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American Academy of Emergency Medicine

Judge Sets Columbia/HCA Trial for October

According to a story circulated by the Associated Press, a judge in Florida has ruled that three former Columbia/HCA Health Care Corporation middle managers, the first people indicted as part of a sweeping federal fraud investigation, will face trial in October,1998. The judge has not yet set a specific date.

The judge, U.S. District Judge Susan Bucklew, agreed with a defense request to move the case from Fort Myers, where the indictment was issued, to Tampa, about 160 miles to the north, for the 10-week trial. The judge and most of the attorneys on the case are based in Tampa, and the city was considered more accessible to witnesses coming from all over the country.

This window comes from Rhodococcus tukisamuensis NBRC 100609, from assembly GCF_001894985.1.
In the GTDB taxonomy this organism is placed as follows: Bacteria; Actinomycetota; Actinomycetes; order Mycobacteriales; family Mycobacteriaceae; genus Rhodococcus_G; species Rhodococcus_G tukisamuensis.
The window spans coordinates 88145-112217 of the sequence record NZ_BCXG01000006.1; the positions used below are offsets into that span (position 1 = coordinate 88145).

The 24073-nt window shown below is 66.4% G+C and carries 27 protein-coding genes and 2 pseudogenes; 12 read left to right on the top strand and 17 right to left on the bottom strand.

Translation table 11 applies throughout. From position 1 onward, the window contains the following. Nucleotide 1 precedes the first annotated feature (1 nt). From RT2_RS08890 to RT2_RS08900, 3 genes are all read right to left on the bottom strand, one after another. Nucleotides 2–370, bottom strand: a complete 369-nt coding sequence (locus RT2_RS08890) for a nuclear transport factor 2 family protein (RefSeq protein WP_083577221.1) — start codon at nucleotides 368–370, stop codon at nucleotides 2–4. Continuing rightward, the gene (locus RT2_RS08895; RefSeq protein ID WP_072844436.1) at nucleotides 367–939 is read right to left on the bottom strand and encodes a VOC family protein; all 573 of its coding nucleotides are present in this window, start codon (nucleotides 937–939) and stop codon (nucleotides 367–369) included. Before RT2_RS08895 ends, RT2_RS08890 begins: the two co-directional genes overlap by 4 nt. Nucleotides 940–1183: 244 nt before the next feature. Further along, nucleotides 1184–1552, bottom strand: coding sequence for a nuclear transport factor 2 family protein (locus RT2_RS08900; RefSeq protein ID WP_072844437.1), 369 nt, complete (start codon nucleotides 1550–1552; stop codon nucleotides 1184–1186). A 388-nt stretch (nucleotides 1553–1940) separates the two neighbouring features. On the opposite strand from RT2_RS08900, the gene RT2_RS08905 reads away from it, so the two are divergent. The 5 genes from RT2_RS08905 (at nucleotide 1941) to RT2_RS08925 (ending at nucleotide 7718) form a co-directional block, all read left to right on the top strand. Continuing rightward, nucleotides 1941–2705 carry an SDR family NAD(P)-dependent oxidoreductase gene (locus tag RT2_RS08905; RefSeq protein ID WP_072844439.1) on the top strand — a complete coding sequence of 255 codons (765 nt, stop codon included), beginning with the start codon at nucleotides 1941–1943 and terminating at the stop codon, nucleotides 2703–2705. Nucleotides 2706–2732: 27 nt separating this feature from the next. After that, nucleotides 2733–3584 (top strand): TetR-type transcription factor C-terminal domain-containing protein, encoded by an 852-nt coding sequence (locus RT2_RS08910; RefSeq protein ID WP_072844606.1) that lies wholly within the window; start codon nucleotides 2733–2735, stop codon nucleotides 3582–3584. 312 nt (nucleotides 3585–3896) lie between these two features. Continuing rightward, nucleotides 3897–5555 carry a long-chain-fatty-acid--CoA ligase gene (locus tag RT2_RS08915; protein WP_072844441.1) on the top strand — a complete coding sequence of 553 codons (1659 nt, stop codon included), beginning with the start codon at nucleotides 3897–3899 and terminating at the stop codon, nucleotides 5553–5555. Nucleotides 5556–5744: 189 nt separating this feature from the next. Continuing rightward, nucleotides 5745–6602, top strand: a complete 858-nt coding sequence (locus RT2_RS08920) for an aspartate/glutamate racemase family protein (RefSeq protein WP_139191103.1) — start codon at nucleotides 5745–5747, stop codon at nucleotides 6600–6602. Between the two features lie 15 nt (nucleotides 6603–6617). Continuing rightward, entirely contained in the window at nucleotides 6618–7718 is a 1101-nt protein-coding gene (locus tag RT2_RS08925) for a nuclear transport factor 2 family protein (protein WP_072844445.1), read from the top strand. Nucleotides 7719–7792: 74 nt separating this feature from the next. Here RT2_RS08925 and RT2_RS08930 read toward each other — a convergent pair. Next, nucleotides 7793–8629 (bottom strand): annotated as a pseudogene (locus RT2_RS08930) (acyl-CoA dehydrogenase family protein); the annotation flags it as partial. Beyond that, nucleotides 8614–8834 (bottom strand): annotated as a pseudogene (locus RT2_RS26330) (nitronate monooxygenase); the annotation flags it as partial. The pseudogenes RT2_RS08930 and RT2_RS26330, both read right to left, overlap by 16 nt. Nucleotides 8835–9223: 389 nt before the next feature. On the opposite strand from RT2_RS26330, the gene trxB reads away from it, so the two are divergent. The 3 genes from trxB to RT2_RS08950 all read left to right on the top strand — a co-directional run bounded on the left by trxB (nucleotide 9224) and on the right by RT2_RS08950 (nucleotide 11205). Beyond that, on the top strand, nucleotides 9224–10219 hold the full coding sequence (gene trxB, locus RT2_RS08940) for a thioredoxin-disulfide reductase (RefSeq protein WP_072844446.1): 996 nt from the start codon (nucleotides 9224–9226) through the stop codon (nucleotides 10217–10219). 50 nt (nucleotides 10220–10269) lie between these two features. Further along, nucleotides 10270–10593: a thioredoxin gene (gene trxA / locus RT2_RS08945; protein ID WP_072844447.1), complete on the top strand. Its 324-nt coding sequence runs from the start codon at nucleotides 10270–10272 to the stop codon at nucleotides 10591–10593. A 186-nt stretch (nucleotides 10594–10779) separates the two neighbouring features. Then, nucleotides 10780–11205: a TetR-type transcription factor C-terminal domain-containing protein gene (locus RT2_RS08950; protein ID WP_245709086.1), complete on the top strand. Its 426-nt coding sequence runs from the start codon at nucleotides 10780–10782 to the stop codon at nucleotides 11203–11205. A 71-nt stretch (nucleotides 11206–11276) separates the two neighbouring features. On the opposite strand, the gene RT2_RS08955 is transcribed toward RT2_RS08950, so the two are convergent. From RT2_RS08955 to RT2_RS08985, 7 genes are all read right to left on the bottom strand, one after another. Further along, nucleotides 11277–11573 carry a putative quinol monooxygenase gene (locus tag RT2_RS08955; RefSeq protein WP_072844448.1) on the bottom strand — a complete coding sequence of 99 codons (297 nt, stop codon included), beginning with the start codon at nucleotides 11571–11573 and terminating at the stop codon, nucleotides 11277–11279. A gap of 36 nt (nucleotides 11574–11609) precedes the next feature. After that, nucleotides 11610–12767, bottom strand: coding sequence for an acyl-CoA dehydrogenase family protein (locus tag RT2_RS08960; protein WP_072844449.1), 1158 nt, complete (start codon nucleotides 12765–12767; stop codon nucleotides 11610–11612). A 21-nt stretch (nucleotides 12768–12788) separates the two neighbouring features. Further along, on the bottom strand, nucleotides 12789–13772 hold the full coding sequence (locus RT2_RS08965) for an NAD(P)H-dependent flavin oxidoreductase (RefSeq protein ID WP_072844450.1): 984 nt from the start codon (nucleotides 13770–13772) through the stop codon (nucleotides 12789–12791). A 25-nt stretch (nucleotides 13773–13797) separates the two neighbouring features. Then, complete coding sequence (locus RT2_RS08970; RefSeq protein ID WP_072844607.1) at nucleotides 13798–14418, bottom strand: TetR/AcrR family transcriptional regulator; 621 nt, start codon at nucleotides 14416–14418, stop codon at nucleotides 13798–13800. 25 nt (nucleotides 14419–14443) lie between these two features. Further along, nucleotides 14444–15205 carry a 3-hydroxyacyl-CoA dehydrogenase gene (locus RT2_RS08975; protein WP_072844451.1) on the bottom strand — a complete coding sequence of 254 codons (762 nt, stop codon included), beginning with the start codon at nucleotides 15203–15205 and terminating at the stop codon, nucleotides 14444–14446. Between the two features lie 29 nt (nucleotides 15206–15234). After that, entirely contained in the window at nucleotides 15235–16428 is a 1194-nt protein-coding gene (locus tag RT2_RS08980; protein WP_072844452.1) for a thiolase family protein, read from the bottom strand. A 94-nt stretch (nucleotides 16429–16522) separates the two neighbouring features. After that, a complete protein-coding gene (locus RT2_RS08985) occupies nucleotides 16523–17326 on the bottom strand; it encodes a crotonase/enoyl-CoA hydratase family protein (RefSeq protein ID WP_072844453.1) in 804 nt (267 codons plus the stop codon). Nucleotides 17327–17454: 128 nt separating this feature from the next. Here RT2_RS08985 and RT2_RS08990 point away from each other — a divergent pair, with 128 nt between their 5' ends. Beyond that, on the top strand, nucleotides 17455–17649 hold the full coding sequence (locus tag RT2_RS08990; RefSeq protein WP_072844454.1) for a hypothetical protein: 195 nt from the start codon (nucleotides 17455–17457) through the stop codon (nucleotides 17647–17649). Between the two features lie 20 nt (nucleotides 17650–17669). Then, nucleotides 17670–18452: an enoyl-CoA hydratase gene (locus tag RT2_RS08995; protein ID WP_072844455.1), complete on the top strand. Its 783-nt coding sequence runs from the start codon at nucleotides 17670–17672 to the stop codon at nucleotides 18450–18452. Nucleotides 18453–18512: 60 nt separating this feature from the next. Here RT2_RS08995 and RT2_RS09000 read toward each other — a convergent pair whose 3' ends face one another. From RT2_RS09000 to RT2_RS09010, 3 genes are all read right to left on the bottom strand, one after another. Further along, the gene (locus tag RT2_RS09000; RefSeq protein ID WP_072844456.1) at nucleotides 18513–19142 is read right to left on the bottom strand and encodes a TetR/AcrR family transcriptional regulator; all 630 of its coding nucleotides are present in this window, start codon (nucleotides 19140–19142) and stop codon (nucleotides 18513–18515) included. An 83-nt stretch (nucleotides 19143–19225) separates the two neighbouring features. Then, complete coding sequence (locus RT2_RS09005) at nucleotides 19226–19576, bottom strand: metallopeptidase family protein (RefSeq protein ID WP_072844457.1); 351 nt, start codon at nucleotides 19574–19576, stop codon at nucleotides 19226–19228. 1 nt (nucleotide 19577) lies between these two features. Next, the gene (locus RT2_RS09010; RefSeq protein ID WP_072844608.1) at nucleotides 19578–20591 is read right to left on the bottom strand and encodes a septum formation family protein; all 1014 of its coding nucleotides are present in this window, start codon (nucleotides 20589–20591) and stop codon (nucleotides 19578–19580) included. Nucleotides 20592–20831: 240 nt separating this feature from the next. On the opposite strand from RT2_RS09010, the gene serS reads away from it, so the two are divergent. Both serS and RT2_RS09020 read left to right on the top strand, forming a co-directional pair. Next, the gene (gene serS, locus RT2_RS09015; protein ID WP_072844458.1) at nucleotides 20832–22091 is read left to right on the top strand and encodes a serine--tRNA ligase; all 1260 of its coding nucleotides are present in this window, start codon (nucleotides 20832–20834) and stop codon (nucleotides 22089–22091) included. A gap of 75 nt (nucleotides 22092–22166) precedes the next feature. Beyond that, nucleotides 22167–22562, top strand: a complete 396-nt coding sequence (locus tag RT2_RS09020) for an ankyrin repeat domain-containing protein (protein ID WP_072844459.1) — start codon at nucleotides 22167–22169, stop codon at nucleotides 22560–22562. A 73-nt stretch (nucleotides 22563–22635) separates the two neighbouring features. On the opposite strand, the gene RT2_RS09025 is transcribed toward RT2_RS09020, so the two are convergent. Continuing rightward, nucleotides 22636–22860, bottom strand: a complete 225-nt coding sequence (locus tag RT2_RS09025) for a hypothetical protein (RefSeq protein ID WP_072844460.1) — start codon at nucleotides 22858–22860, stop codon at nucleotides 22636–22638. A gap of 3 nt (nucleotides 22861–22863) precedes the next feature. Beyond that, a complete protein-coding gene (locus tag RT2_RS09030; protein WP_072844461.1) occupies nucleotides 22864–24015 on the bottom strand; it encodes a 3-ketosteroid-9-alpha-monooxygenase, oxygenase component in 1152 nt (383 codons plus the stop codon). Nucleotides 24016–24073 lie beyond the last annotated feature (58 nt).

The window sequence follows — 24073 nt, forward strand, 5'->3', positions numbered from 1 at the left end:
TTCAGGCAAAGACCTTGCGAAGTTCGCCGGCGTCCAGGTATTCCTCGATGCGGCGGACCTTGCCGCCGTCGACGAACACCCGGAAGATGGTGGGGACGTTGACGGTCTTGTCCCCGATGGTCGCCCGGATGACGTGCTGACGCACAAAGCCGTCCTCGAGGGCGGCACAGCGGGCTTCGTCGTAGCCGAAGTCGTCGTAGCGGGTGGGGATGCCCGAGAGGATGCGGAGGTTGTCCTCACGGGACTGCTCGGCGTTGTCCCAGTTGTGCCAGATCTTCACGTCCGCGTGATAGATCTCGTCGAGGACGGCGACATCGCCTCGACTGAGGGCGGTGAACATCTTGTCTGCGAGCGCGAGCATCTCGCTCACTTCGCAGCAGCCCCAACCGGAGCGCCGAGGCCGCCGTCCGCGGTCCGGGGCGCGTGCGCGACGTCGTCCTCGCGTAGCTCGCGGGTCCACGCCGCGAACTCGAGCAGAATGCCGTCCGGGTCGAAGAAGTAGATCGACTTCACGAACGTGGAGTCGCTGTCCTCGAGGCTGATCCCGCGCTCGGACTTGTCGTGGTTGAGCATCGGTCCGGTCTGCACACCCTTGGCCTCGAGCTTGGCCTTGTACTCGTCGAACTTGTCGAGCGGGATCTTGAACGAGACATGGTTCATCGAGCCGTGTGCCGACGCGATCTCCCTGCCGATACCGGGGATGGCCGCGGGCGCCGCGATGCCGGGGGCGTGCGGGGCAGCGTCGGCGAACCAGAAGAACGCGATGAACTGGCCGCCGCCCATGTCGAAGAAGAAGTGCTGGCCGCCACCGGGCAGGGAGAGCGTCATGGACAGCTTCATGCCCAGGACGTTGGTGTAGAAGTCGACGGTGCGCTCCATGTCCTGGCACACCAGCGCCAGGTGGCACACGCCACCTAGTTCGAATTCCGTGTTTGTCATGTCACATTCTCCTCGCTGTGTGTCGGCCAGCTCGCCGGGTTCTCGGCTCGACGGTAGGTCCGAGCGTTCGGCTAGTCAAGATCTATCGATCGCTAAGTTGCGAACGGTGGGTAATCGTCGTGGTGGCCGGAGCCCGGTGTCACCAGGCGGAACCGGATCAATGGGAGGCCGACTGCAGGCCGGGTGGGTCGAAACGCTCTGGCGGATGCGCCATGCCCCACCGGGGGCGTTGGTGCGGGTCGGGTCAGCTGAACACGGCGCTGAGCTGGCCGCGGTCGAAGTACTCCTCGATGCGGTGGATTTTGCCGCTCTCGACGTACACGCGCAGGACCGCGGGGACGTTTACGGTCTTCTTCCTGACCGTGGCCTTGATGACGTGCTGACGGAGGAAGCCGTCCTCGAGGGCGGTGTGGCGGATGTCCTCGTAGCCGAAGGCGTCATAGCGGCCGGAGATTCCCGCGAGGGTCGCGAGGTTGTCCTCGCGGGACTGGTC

Until now, U.S. District Judge Lee Gagliardi has been hearing pretrial sessions in Fort Myers, but he hears Florida cases only in winter and is ill right now. Judge Bucklew said she or a visiting judge would hear the trial in Tampa.

Columbia has been the target of a wide-ranging investigation by the U.S. government and at least 11 states. The Nashville-based company has been accused of overcharging Medicare, Medicaid, and other government health programs.

The Fort Myers indictment named Robert Whiteside of Brentwood, TN, a Nashville-based compensation director; Jay Jarrell of Fort Myers, chief executive officer of Columbia's southwest Florida division; and Michael Neeb of Jacksonville, the division's former chief financial officer.

The executives with the nation's largest for-profit hospital chain were accused of overbilling federal health care programs by at least $1.8 million. All three men have pleaded innocent to charges of conspiracy, fraud, and making false statements. If convicted, they could face up to 25 years in prison and $1.25 million in fines.

The next hearing in the case was set for August 12.